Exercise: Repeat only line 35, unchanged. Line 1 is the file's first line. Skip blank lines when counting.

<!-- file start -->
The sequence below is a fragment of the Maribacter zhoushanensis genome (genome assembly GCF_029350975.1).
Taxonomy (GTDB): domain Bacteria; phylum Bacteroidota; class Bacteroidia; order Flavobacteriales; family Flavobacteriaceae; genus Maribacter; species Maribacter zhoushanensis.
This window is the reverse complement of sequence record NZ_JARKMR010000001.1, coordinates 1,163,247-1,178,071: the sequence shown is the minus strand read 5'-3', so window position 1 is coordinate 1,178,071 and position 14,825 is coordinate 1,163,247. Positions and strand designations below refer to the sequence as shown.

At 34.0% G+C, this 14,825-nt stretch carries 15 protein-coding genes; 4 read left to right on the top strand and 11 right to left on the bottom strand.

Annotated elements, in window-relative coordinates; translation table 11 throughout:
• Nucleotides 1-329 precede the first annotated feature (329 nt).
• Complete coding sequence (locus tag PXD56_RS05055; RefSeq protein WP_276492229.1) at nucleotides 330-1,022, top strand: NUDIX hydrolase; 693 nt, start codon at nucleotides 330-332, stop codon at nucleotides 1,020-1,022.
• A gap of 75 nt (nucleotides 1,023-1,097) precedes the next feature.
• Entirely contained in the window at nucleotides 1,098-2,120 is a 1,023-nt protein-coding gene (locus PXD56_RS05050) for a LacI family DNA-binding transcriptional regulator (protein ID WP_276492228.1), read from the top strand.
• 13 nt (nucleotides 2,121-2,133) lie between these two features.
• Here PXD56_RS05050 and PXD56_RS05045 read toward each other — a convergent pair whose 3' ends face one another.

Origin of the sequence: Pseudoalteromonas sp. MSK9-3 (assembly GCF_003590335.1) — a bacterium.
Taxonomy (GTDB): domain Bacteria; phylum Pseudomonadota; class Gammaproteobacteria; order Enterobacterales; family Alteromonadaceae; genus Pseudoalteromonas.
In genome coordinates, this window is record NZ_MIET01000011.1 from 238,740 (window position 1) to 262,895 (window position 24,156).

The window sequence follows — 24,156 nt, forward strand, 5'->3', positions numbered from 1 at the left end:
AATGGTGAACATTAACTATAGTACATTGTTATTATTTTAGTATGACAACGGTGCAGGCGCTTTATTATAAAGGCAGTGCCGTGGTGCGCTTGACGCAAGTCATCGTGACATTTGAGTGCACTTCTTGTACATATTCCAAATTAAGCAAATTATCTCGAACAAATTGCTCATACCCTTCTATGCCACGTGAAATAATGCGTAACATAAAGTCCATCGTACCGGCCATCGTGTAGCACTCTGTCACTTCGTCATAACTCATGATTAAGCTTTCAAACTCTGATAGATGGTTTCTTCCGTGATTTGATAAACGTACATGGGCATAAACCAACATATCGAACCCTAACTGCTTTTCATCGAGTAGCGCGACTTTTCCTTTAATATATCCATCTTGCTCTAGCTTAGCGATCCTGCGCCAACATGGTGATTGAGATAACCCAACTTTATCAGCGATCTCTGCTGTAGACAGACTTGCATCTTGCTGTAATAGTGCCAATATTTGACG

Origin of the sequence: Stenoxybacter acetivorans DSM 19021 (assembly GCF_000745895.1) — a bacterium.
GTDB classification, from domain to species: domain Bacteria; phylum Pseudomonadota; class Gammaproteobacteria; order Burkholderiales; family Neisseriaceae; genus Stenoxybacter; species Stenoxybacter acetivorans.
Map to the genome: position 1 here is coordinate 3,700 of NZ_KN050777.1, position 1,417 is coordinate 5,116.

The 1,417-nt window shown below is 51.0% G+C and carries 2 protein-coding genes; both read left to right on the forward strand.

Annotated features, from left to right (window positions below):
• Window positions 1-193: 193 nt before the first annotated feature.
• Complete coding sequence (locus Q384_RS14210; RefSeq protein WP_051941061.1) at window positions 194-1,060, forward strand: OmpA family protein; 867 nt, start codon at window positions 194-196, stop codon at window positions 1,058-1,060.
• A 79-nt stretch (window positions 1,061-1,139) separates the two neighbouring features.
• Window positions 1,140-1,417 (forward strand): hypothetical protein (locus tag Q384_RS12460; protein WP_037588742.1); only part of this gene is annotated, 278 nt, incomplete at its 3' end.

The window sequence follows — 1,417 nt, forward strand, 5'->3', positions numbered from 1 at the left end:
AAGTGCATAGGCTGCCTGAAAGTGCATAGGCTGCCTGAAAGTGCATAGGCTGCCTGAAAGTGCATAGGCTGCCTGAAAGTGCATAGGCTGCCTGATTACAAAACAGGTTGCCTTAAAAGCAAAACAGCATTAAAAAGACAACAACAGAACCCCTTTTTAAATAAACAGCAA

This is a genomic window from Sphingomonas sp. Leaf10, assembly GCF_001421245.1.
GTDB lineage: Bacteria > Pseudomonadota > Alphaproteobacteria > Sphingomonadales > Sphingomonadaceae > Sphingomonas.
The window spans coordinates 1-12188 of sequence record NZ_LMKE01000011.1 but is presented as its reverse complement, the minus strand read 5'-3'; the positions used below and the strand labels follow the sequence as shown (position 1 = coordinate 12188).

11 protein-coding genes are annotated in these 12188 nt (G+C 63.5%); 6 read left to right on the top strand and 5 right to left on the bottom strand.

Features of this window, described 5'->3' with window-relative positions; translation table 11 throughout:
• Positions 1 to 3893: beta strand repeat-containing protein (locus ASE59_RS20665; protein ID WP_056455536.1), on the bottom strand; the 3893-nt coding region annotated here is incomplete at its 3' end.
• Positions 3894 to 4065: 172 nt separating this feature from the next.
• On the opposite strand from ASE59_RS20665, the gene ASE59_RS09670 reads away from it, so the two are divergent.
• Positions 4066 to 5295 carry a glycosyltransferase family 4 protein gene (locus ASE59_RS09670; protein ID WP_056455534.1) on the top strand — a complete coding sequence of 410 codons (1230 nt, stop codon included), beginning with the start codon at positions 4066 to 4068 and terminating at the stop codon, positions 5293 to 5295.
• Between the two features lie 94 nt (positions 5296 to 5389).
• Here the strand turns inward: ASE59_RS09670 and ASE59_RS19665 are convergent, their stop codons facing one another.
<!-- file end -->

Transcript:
• On the opposite strand from ASE59_RS20665, the gene ASE59_RS09670 reads away from it, so the two are divergent.